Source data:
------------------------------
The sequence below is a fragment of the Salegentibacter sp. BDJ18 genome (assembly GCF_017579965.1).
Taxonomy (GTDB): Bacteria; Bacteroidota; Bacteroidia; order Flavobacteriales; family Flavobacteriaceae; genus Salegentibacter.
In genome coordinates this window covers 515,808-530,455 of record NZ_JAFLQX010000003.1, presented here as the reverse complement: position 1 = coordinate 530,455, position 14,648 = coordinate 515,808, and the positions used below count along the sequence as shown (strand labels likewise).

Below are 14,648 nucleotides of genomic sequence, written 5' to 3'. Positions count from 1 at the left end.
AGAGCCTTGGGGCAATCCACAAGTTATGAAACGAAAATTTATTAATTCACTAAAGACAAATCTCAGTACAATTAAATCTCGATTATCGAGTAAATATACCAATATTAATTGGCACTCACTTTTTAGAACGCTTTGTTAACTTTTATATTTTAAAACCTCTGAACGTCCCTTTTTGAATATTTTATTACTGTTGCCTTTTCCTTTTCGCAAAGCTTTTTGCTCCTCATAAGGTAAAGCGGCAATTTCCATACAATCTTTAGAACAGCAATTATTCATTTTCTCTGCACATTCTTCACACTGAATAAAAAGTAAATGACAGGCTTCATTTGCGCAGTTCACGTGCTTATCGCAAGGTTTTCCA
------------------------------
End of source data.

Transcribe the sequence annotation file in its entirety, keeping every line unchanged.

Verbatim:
The sequence below is a fragment of the Salegentibacter sp. BDJ18 genome (assembly GCF_017579965.1).
Taxonomy (GTDB): Bacteria; Bacteroidota; Bacteroidia; order Flavobacteriales; family Flavobacteriaceae; genus Salegentibacter.
In genome coordinates this window covers 515,808-530,455 of record NZ_JAFLQX010000003.1, presented here as the reverse complement: position 1 = coordinate 530,455, position 14,648 = coordinate 515,808, and the positions used below count along the sequence as shown (strand labels likewise).

Below are 14,648 nucleotides of genomic sequence, written 5' to 3'. Positions count from 1 at the left end.
AGAGCCTTGGGGCAATCCACAAGTTATGAAACGAAAATTTATTAATTCACTAAAGACAAATCTCAGTACAATTAAATCTCGATTATCGAGTAAATATACCAATATTAATTGGCACTCACTTTTTAGAACGCTTTGTTAACTTTTATATTTTAAAACCTCTGAACGTCCCTTTTTGAATATTTTATTACTGTTGCCTTTTCCTTTTCGCAAAGCTTTTTGCTCCTCATAAGGTAAAGCGGCAATTTCCATACAATCTTTAGAACAGCAATTATTCATTTTCTCTGCACATTCTTCACACTGAATAAAAAGTAAATGACAGGCTTCATTTGCGCAGTTCACGTGCTTATCGCAAGGTTTTCCA